Cameras in the reading room and the arc of change in archival practice

One of the cool things about reaching mid-career is that I’ve now been around long enough to see patterns of change in the profession. I’ve recently been working on a literature review for something I’m writing, and the process has been a nice reminder of the intellectual shoulders we stand on in our profession. It’s also got me thinking about the way that thought and practice has evolved through generations of archival endeavor.

A color photograph of a researcher seated at a table in the archives reading room, looking at a manuscript that is resting in a foam book cradle. In the background is another researcher using a digital camera to photograph archival material.
Genevieve Shaw working at the National Archives, via Wessex Archaeology on Flickr.

When I was interviewing end-users of archives for the Building a National Finding Aid Network (NAFAN) project, I was struck by how much allowing researchers to use cameras in reading rooms has changed both their practice and ours. My first job in archives was working as a page at the Benson Ford Research Center at The Henry Ford, and a good part of what I did there was work on researcher photocopy orders. Orders were often so voluminous that we had to limit how many copies they could order in a day, and we usually had to mail them to researchers because the orders couldn’t be completed during their visit.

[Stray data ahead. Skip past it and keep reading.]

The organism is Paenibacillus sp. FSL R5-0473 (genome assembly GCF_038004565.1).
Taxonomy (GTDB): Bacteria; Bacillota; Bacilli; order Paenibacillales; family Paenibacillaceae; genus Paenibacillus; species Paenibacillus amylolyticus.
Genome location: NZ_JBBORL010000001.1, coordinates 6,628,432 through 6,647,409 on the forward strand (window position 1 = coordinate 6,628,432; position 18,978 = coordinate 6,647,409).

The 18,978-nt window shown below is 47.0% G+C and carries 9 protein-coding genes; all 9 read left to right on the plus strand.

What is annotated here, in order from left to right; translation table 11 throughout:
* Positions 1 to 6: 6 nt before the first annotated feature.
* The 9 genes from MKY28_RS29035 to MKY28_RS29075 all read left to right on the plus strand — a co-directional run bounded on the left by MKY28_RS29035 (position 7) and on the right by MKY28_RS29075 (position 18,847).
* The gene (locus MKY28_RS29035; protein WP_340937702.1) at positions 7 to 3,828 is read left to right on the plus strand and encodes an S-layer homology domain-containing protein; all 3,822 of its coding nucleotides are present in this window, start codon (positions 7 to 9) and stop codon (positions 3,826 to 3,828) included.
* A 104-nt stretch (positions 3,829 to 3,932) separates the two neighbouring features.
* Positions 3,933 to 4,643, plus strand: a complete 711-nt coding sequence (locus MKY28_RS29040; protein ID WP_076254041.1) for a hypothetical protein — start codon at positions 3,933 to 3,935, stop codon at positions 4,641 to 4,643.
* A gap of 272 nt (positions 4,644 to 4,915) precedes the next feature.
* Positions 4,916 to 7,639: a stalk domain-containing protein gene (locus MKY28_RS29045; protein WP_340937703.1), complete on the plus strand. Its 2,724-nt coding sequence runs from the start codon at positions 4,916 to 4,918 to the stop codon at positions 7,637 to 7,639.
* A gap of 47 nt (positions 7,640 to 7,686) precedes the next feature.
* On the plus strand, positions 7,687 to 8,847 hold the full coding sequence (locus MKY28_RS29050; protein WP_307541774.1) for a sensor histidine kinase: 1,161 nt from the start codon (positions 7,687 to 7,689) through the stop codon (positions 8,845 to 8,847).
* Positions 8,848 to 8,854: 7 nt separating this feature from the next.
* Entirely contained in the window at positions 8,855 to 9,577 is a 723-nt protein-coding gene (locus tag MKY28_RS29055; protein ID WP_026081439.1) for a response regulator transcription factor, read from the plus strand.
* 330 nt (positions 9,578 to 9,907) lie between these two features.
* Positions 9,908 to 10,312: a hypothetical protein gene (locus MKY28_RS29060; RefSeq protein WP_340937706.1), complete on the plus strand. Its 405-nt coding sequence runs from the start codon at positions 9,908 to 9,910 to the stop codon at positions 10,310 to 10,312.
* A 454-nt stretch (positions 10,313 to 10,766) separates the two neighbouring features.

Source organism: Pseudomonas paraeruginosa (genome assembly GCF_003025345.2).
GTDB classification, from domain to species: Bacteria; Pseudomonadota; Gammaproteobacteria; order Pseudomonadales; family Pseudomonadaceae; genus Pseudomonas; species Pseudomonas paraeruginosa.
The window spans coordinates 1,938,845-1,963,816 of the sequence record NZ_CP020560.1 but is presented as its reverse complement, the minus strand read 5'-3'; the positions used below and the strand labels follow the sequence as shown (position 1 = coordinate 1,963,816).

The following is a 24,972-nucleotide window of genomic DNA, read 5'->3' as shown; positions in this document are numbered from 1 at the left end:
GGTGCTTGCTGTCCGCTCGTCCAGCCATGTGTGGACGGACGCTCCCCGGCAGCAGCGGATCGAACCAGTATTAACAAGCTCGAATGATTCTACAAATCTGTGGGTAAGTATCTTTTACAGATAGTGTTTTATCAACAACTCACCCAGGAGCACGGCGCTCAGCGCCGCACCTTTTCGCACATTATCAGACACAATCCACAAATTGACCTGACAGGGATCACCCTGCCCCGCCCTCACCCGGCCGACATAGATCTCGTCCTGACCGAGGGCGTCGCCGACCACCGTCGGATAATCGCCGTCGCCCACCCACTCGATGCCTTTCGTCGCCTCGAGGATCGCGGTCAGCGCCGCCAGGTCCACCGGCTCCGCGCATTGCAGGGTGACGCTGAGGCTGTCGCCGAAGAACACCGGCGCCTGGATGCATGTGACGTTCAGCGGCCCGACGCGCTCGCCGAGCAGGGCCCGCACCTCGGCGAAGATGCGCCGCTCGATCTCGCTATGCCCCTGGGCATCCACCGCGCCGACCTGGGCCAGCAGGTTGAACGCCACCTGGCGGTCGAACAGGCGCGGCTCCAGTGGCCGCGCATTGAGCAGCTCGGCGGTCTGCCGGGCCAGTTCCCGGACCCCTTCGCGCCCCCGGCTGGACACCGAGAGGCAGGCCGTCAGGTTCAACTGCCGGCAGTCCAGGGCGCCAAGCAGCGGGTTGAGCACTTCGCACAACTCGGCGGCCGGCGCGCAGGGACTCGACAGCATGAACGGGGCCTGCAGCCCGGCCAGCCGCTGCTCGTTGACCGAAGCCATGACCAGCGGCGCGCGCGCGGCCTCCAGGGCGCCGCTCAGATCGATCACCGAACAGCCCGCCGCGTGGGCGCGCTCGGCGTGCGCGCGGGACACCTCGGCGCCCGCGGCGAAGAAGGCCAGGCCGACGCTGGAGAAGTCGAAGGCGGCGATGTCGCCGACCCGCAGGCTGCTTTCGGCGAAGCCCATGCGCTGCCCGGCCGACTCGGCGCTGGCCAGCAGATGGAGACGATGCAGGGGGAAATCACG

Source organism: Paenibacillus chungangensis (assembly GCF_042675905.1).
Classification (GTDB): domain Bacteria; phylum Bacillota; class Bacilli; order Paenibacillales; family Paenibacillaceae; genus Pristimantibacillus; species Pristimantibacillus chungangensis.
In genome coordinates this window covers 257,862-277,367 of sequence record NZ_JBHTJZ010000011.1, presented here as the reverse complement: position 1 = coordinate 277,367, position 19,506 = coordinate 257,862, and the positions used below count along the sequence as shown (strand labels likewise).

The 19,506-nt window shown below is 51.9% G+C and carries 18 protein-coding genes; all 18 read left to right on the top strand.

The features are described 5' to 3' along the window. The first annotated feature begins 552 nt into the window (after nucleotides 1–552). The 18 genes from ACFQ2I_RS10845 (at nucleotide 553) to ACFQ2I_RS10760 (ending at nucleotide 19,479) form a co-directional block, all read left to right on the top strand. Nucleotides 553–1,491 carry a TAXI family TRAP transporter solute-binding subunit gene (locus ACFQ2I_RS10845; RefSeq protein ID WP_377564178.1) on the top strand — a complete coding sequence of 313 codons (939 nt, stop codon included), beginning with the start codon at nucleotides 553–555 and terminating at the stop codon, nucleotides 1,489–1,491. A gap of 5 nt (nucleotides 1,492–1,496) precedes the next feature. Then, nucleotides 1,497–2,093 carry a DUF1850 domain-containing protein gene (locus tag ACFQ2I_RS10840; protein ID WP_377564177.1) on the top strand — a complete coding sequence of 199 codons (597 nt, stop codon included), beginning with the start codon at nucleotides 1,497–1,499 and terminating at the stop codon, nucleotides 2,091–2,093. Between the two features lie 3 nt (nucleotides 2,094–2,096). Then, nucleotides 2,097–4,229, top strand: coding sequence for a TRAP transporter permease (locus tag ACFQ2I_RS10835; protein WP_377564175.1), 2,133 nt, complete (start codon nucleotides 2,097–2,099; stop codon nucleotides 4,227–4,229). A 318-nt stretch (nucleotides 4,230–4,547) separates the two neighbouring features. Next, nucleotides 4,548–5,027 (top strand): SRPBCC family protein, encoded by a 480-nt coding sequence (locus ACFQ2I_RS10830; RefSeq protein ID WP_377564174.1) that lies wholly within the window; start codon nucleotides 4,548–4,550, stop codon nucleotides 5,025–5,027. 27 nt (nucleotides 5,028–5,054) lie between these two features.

This started to shift with the advent of affordable consumer grade digital cameras, with researchers asking to be able to take their own photos of materials and skip the time, administrative burden, and cost of photocopy orders. That change accelerated when smart phones with built-in, good quality cameras became ubiquitous. In 2010, OCLC Research published “Capture and Release”: Digital Cameras in the Reading Room, to help archives assess risk and create sensible policy related to camera use by on-site researchers. This was before I came to OCLC, and I was one of many people who read and used the report to inform practice in my own shop. Indeed, I used it more than once at more than one repository, several years apart. In the first use, we were getting ahead of an emerging need expressed by a few researchers. In the last, we were perhaps a bit behind in addressing a common expectation from our researchers. It’s a good example of how change can take time to permeate across our collective practice. In both cases, allowing cameras in the reading room significantly decreased the time and energy our staff had to put into making copies.